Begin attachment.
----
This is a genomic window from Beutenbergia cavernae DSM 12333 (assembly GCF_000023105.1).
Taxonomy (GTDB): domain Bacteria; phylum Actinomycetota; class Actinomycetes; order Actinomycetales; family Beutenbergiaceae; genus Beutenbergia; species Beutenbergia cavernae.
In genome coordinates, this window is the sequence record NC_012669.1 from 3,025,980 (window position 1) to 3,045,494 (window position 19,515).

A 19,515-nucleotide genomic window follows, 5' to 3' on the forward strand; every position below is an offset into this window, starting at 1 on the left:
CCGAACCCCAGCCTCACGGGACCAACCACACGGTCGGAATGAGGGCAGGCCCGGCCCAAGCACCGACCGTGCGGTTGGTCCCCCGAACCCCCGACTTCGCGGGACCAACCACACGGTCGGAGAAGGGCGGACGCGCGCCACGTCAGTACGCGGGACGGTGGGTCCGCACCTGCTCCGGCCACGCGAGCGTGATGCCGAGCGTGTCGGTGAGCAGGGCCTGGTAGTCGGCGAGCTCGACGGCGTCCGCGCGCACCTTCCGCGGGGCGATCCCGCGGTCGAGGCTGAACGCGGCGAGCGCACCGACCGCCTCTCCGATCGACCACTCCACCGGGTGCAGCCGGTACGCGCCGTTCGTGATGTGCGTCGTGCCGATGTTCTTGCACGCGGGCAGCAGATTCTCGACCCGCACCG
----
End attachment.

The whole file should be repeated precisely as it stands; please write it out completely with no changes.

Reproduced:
This is a genomic window from Beutenbergia cavernae DSM 12333 (assembly GCF_000023105.1).
Taxonomy (GTDB): domain Bacteria; phylum Actinomycetota; class Actinomycetes; order Actinomycetales; family Beutenbergiaceae; genus Beutenbergia; species Beutenbergia cavernae.
In genome coordinates, this window is the sequence record NC_012669.1 from 3,025,980 (window position 1) to 3,045,494 (window position 19,515).

A 19,515-nucleotide genomic window follows, 5' to 3' on the forward strand; every position below is an offset into this window, starting at 1 on the left:
CCGAACCCCAGCCTCACGGGACCAACCACACGGTCGGAATGAGGGCAGGCCCGGCCCAAGCACCGACCGTGCGGTTGGTCCCCCGAACCCCCGACTTCGCGGGACCAACCACACGGTCGGAGAAGGGCGGACGCGCGCCACGTCAGTACGCGGGACGGTGGGTCCGCACCTGCTCCGGCCACGCGAGCGTGATGCCGAGCGTGTCGGTGAGCAGGGCCTGGTAGTCGGCGAGCTCGACGGCGTCCGCGCGCACCTTCCGCGGGGCGATCCCGCGGTCGAGGCTGAACGCGGCGAGCGCACCGACCGCCTCTCCGATCGACCACTCCACCGGGTGCAGCCGGTACGCGCCGTTCGTGATGTGCGTCGTGCCGATGTTCTTGCACGCGGGCAGCAGATTCTCGACCCGCACCG